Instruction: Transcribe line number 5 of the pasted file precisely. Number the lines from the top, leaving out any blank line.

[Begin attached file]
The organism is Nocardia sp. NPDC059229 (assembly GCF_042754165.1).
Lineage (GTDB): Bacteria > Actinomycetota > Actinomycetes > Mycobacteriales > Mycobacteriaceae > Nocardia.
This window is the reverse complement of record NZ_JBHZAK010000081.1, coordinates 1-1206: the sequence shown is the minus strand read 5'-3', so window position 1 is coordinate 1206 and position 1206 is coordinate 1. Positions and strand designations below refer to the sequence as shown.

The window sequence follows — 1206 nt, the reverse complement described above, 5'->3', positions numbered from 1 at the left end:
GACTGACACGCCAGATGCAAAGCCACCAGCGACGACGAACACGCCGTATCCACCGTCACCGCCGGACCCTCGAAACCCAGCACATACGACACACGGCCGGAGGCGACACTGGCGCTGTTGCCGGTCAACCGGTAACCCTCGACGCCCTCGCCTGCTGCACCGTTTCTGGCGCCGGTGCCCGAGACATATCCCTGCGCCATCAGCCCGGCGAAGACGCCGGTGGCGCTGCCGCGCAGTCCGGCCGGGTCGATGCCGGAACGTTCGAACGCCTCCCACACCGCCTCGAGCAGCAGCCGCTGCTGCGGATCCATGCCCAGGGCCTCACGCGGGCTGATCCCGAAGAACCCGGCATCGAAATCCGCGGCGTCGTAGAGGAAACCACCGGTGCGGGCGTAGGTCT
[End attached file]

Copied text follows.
GACTGACACGCCAGATGCAAAGCCACCAGCGACGACGAACACGCCGTATCCACCGTCACCGCCGGACCCTCGAAACCCAGCACATACGACACACGGCCGGAGGCGACACTGGCGCTGTTGCCGGTCAACCGGTAACCCTCGACGCCCTCGCCTGCTGCACCGTTTCTGGCGCCGGTGCCCGAGACATATCCCTGCGCCATCAGCCCGGCGAAGACGCCGGTGGCGCTGCCGCGCAGTCCGGCCGGGTCGATGCCGGAACGTTCGAACGCCTCCCACACCGCCTCGAGCAGCAGCCGCTGCTGCGGATCCATGCCCAGGGCCTCACGCGGGCTGATCCCGAAGAACCCGGCATCGAAATCCGCGGCGTCGTAGAGGAAACCACCGGTGCGGGCGTAGGTCT